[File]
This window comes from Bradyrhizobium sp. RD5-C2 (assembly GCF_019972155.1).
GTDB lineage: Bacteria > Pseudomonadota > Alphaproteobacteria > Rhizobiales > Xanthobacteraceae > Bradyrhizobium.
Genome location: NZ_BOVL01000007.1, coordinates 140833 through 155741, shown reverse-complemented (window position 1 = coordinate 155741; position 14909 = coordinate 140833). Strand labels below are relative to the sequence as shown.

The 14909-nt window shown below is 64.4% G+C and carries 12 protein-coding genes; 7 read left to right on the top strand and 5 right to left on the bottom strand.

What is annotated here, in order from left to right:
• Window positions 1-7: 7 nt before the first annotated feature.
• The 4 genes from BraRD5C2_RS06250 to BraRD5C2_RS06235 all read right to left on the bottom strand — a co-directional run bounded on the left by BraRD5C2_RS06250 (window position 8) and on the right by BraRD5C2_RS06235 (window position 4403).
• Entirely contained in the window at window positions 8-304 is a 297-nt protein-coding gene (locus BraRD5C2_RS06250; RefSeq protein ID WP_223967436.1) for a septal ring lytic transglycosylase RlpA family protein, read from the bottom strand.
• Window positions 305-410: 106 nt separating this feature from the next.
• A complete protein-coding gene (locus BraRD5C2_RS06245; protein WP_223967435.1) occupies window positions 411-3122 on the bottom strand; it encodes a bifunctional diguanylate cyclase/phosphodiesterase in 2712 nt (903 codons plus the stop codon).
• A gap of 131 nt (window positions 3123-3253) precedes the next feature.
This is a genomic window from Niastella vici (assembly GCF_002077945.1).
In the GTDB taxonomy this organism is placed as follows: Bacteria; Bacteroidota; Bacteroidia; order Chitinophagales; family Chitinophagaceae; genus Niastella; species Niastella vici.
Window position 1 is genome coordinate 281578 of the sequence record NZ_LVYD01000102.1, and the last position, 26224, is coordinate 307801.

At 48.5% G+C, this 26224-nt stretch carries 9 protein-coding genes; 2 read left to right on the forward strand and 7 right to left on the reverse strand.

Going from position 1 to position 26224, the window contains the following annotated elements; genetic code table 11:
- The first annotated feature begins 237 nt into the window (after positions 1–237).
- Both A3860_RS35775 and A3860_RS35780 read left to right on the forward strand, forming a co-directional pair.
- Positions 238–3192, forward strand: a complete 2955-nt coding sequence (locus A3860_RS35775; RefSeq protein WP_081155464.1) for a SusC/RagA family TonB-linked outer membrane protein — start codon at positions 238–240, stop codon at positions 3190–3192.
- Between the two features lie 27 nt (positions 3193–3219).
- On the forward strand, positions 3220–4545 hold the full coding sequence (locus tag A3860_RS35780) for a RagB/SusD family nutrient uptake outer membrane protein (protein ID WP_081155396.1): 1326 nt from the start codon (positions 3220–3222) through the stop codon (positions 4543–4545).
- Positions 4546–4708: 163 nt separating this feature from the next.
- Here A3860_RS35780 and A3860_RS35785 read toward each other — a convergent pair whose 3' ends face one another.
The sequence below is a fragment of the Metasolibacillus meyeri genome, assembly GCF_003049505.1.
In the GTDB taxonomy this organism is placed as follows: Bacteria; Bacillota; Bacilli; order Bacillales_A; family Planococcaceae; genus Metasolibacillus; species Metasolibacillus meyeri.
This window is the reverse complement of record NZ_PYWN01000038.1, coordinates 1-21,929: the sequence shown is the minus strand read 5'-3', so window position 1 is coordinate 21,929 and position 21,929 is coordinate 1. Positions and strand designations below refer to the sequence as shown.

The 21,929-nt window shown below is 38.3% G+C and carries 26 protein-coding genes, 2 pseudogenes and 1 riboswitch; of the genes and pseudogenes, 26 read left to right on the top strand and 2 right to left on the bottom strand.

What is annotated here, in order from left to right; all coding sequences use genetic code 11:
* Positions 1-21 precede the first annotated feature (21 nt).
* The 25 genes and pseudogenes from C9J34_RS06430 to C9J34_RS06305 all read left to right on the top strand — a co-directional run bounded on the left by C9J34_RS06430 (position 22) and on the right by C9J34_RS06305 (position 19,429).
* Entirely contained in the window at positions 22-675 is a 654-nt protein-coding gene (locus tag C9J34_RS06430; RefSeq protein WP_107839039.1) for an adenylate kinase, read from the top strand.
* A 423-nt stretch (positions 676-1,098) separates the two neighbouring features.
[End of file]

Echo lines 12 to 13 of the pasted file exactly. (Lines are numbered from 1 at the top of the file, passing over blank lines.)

This is a genomic window from Niastella vici (assembly GCF_002077945.1).
In the GTDB taxonomy this organism is placed as follows: Bacteria; Bacteroidota; Bacteroidia; order Chitinophagales; family Chitinophagaceae; genus Niastella; species Niastella vici.